What causes a laugh
What's So Funny? The Science of Why We Laugh
“How Many Psychologists Does It Take ... to Explain a Joke?”
Many, it turns out. As psychologist Christian Jarrett noted in a 2013 article featuring that riddle as its title, scientists still struggle to explain exactly what makes people laugh. Indeed, the concept of humor is itself elusive. Although everyone understands intuitively what humor is, and dictionaries may define it simply as “the quality of being amusing,” it is difficult to define in a way that encompasses all its aspects. It may evoke the merest smile or explosive laughter; it can be conveyed by words, images or actions and through photos, films, skits or plays; and it can take a wide range of forms, from innocent jokes to biting sarcasm and from physical gags and slapstick to a cerebral double entendre.
Even so, progress has been made. And some of the research has come out of the lab to investigate humor in its natural habitat: everyday life.The greatest of them all: Charlie Chaplin was among the fathers of slapstick comedy, which relies on physical gags. Chaplin refined his comedy by tinging it with melancholy and social commitment. Credit: Max Munn Autrey Getty Images
Superiority and Relief
For more than 2,000 years pundits have assumed that all forms of humor share a common ingredient. The search for this essence occupied first philosophers and then psychologists, who formalized the philosophical ideas and translated them into concepts that could be tested.
Perhaps the oldest theory of humor, which dates back to Plato and other ancient Greek philosophers, posits that people find humor in, and laugh at, earlier versions of themselves and the misfortunes of others because of feeling superior.
The 18th century gave rise to the theory of release. The best-known version, formulated later by Sigmund Freud, held that laughter allows people to let off steam or release pent-up “nervous energy.” According to Freud, this process explains why tabooed scatological and sexual themes and jokes that broach thorny social and ethnic topics can amuse us. When the punch line comes, the energy being expended to suppress inappropriate emotions, such as desire or hostility, is no longer needed and is released as laughter.
A third long-standing explanation of humor is the theory of incongruity. People laugh at the juxtaposition of incompatible concepts and at defiance of their expectations—that is, at the incongruity between expectations and reality. According to a variant of the theory known as resolution of incongruity, laughter results when a person discovers an unexpected solution to an apparent incongruity, such as when an individual grasps a double meaning in a statement and thus sees the statement in a completely new light.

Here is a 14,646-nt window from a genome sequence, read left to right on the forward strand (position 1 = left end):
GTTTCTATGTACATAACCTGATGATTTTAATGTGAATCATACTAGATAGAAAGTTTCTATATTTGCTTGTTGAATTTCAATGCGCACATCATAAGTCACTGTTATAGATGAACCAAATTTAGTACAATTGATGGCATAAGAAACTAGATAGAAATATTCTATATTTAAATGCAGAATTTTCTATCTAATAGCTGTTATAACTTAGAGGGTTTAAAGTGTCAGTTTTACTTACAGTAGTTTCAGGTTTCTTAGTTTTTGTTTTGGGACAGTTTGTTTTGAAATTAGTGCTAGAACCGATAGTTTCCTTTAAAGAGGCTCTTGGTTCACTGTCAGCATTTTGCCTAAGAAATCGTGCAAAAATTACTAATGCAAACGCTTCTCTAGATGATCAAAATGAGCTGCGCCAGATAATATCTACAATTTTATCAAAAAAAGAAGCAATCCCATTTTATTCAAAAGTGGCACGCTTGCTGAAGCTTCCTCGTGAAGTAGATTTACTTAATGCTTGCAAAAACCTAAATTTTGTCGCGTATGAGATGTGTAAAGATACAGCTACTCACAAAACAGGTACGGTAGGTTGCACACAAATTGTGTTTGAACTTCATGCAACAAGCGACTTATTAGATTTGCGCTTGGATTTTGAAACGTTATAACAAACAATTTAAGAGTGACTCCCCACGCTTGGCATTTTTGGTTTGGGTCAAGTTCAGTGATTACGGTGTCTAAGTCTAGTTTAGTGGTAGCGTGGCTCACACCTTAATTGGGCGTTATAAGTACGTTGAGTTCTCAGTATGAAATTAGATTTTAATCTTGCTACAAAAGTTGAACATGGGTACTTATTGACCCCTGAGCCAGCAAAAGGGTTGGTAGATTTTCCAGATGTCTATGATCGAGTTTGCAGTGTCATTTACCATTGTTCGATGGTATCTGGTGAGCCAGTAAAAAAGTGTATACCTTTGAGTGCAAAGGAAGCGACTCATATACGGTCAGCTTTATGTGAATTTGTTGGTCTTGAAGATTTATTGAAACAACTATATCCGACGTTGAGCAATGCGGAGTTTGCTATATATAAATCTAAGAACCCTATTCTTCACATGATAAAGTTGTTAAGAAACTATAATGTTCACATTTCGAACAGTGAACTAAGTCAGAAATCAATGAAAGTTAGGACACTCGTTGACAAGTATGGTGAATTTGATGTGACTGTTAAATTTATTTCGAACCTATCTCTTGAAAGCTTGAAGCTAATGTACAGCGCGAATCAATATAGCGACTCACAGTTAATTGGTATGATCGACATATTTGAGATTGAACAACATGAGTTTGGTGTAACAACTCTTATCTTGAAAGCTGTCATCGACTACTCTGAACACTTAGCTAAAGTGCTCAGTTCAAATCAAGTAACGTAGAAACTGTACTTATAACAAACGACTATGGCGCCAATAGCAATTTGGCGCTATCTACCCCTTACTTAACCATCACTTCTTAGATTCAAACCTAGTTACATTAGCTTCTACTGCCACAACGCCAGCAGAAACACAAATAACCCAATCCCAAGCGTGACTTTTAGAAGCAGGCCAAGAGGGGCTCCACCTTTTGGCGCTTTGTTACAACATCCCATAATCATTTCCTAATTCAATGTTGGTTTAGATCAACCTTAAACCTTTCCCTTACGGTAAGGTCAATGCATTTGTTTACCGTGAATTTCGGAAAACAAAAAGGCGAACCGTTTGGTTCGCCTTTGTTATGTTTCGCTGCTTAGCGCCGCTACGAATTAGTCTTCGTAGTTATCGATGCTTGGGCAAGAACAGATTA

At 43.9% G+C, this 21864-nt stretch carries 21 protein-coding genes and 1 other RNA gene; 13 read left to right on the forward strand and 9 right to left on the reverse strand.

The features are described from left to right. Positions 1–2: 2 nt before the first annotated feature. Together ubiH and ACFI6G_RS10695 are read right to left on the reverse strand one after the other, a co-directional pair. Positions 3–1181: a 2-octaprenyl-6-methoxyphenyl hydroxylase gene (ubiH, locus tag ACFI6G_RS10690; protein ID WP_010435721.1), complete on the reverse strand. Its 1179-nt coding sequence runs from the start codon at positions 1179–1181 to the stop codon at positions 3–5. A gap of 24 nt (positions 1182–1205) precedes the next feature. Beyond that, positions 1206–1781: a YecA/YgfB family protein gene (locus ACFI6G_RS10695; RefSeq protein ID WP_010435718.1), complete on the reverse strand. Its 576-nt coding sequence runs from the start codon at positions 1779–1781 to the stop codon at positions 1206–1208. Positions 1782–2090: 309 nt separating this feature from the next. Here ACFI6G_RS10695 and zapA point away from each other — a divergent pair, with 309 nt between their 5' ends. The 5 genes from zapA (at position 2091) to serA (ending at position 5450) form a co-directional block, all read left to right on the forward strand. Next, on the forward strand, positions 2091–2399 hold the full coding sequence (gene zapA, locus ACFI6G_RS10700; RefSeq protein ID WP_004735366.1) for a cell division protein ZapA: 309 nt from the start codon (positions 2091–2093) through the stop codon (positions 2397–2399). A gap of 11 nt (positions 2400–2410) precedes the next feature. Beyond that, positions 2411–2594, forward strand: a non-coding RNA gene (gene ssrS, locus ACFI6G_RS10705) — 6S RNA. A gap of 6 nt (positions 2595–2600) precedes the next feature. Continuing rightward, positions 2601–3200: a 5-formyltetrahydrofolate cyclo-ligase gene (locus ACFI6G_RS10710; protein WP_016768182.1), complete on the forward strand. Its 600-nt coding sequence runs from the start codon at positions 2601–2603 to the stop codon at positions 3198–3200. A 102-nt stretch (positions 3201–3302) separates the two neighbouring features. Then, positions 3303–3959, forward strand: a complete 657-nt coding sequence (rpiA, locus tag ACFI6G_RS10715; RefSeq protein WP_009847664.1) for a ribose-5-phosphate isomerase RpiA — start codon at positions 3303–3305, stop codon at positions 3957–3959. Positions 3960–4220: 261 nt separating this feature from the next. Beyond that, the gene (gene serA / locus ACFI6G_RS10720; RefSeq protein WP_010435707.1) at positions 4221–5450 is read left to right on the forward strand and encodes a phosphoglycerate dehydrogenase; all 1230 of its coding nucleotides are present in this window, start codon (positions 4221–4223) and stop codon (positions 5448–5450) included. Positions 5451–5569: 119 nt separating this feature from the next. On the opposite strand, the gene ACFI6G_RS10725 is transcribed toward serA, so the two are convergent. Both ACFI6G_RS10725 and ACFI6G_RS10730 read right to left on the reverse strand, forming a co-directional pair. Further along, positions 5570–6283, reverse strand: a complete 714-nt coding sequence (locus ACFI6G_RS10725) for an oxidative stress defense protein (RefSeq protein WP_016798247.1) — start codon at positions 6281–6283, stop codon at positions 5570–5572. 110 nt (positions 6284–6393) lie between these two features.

These and other explanations all capture something, and yet they are insufficient. They do not provide a complete theoretical framework with a hypothesis that can be measured using well-defined parameters. They also do not explain all types of humor. None, for example, seems to fully clarify the appeal of slapstick. In 2010 in the journal Psychological Science, A. Peter McGraw and Caleb Warren, both then at the University of Colorado Boulder, proposed a theory they call “benign violation” to unify the previous theories and to address their limits. “It’s a very interesting idea,” says Delia Chiaro, a linguist at the University of Bologna in Italy.
McGraw and Warren’s hypothesis derives from the theory of incongruity, but it goes deeper. Humor results, they propose, when a person simultaneously recognizes both that an ethical, social or physical norm has been violated and that this violation is not very offensive, reprehensible or upsetting. Hence, someone who judges a violation as no big deal will be amused, whereas someone who finds it scandalous, disgusting or simply uninteresting will not.
Experimental findings from studies conducted by McGraw and Warren corroborate the hypothesis. Consider, for example, the story of a church that recruits the faithful by entering into a raffle for an SUV anyone who joins in the next six months. Study participants all judged the situation to be incongruous, but only nonbelievers readily laughed at it.
Levity can also partly be a product of distance from a situation—for example, in time. It has been said that humor is tragedy plus time, and McGraw, Warren and their colleagues lent support to that notion in 2012, once again in Psychological Science. The recollection of serious misfortunes (a car accident, for example, that had no lasting effects to keep its memory fresh) can seem more amusing the more time passes.